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This is a pair of similar questions.

Here is the first one:
Does there exist a rational function $P(x)$ with a,b ∈ ℚ such that $\int_a^b P(x)\operatorname{d}x$ is equal to $k\cdot e$ for some $k\in\Bbb{Q}$ where $e$ is Euler's number? Prove or disprove that such a function exists. If such a function exists find it. Also, this function should be bounded in the y dimension also so there should exist some r such that |P(x)| < r for every x on [a,b].

This is the second:
Let $A$ be a region defined by the inequality $0 < P(x,y)$ where $P$ is a rational function and $x^2+y^2 < r$ for all $(x,y)\in A$ for some finite $r$. Does such an $A$ exist such that the area of $A$ equals $k\cdot e$ where $k\in\Bbb{Q}$ and $e$ is Euler's constant? Prove or disprove that such an $A$ exists. If such an $A$ exist find $P$.

Inspiration for the questions:
A nice way to approximate pi is by picking random points in the region $0 < x < 1$ and $0 < y < 1$ and seeing if $x^2+y^2 < 1$. This is easy to program because all the functions involved are rational. similar things can be done with $\ln(2)$ for example. I would like to do so with $e$ but can't think of the correct shape to use.

The coefficients of the rational functions should be rational numbers. The bounds on a and b in the first question should be rational.

I have now restated this question more clearly Creating e using rational functions. Thanks for the help fixing up the wording.

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  • $\begingroup$ You might want to ask for the coefficients of the nominator and denominator of $P$ to be rational numbers... $\endgroup$ – user378947 Dec 12 '16 at 4:13
  • $\begingroup$ I think the question you wish to ask has more restrictions on it than that: choose $P(x)=1, a=0, b=e$, for instance, or $P(x,y)=\frac{e}{\pi}, r=1$. $\endgroup$ – RavenclawPrefect Dec 12 '16 at 4:13
  • $\begingroup$ I'm not interesting in Pi for this question I was just mentioning how I came up with the problem. I'm confused as to what a and b are in your comment. $\endgroup$ – mathew Dec 12 '16 at 4:23
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    $\begingroup$ Do you want $a,b$ and the coefficients to be rational? $\endgroup$ – John Wayland Bales Dec 12 '16 at 4:50
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    $\begingroup$ OK. The question doesn't indicate $a$ and $b$ must be rational. $\endgroup$ – alex.jordan Dec 12 '16 at 4:58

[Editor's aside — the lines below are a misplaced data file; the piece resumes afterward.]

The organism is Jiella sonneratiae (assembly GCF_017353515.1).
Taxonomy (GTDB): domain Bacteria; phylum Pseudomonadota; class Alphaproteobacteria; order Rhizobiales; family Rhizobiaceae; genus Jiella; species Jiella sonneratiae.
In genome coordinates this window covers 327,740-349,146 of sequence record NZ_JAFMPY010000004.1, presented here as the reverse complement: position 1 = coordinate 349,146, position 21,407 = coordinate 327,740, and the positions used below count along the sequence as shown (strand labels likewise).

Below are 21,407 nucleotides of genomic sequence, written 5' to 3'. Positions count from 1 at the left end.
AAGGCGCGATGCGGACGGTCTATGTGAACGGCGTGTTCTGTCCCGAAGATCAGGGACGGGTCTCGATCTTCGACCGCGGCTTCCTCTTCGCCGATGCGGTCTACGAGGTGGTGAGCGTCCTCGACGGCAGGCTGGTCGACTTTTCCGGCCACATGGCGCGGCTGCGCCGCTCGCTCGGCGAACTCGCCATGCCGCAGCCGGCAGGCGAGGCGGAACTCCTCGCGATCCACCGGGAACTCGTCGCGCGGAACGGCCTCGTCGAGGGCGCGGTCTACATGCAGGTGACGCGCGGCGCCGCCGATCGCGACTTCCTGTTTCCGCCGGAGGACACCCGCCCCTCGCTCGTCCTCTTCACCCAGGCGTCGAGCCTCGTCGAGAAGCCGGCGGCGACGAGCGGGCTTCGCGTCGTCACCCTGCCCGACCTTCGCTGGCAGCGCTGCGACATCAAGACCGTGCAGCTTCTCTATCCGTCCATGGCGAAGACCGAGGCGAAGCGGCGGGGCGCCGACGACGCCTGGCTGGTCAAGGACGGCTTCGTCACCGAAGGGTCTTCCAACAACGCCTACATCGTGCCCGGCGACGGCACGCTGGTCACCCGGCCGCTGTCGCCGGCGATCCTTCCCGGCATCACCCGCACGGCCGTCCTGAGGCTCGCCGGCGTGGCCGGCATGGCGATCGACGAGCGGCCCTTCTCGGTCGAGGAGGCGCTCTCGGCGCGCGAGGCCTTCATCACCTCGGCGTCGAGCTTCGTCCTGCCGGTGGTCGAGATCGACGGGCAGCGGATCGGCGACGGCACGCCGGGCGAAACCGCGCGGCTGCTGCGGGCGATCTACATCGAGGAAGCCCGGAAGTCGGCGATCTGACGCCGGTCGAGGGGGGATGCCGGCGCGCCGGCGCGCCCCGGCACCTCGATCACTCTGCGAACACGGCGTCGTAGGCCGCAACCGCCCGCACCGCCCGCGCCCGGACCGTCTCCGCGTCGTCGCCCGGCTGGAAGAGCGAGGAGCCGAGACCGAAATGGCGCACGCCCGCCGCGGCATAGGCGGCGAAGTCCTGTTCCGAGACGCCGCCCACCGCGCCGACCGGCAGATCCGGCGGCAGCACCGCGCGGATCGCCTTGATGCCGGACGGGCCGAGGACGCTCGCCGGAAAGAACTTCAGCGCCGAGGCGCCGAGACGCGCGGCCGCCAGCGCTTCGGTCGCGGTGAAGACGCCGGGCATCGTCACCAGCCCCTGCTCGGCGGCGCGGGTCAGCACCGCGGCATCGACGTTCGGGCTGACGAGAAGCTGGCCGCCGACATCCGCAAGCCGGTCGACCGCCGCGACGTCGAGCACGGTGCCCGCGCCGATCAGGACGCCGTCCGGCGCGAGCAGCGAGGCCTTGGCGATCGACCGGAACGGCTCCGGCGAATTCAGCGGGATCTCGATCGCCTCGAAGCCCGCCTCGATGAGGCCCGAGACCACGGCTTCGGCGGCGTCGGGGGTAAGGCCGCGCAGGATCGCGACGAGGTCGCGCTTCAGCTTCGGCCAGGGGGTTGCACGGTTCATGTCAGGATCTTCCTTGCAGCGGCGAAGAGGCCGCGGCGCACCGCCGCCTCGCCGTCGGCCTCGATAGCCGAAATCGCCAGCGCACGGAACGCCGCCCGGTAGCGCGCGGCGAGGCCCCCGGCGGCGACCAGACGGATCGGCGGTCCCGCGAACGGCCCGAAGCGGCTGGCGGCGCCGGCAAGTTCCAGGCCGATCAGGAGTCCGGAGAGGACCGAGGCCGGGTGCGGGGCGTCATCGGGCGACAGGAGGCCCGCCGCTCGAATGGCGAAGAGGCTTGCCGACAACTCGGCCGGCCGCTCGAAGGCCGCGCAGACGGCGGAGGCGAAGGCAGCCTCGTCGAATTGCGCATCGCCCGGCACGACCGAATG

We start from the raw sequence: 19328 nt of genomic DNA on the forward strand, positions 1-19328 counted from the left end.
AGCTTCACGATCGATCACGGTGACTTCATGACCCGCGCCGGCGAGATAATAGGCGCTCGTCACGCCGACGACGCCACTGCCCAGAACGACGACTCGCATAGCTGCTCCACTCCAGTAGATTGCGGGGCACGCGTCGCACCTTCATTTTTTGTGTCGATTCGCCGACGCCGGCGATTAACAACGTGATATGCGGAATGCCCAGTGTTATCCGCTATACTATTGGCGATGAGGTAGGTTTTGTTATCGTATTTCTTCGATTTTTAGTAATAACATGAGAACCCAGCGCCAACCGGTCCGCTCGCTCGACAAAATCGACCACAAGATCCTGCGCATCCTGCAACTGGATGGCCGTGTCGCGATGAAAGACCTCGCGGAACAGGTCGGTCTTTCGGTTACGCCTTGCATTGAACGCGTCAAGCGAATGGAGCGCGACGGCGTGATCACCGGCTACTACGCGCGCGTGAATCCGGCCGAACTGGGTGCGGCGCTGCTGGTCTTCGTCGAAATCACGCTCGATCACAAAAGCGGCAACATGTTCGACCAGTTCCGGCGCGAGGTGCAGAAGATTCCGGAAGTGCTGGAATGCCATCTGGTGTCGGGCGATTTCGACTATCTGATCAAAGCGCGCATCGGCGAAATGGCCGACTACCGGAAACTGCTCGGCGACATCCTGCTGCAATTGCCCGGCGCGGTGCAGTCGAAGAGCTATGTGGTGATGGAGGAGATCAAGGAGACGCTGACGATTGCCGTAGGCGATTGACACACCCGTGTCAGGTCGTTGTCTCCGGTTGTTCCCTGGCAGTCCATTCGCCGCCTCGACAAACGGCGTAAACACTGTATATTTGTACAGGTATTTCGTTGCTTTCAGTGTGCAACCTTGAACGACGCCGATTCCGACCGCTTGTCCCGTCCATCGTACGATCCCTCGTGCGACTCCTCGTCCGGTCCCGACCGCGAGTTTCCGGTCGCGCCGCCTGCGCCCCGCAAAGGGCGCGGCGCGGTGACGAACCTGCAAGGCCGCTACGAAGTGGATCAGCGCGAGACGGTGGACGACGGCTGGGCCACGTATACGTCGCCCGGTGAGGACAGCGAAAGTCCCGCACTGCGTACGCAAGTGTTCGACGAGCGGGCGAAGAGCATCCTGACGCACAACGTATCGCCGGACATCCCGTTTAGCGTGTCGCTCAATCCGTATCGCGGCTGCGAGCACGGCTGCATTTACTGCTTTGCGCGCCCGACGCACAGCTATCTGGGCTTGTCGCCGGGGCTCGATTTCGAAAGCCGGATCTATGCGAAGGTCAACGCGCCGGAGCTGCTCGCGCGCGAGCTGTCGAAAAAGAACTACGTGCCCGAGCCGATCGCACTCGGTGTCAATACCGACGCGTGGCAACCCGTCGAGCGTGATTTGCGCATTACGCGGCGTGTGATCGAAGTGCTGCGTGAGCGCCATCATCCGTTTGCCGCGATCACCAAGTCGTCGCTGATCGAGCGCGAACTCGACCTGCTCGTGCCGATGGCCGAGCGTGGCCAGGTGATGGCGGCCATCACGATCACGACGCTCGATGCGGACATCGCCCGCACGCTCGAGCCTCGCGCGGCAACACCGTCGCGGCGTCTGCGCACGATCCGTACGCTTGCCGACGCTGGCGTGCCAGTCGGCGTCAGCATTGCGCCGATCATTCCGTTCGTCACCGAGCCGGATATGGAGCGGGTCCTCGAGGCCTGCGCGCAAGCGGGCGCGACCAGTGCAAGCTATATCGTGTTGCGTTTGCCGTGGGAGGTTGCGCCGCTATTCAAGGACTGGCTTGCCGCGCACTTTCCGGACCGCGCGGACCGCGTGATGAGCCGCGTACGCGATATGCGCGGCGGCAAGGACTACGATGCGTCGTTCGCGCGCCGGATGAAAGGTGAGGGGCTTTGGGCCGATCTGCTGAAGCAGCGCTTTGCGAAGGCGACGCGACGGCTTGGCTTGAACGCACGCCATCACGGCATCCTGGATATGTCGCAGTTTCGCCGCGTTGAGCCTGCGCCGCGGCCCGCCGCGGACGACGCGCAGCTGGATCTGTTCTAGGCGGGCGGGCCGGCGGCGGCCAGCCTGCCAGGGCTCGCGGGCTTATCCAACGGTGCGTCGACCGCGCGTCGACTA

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I'm assuming $a$ and $b$ are fixed rational numbers.

If $P(x) = N(x)/D(x)$ is a rational function with rational coefficients for numerator and denominator, then the roots of the denominator $D(x)$ are algebraic numbers. We can perform a partial fraction decomposition of $P(x)$ and integrate it from $x=a$ to $x=b$, obtaining a result that is a linear combination of $1$ and natural logs of algebraic numbers with algebraic coefficients. The question is whether $e$ can be expressed in this way.

Unfortunately this is still an open question, though I believe it would follow from Schanuel's conjecture that it can't be so expressed. We don't even know that $e + \pi$ is irrational. If $e + \pi = r$ was rational, you could write $$e = \int_0^1 \left(r - \frac{4}{1+x^2}\right)\; dx$$

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  • $\begingroup$ Thanks for the interesting answer but I'm looking for something I could implement so without knowing r I can't actually use this. Very nice trick though. $\endgroup$ – mathew Dec 12 '16 at 5:10
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    $\begingroup$ I think you misunderstand: the point is that almost certainly you can't do this, although we can't prove that you can't. $\endgroup$ – Robert Israel Dec 12 '16 at 5:32
  • $\begingroup$ ooh, didn't realize that, so are you saying that if e+pi is irrational that this is impossible? $\endgroup$ – mathew Dec 12 '16 at 5:40
  • $\begingroup$ If $e + \pi$ is irrational then that particular rational function doesn't work. If Schanuel's conjecture is true it is impossible. $\endgroup$ – Robert Israel Dec 12 '16 at 7:24

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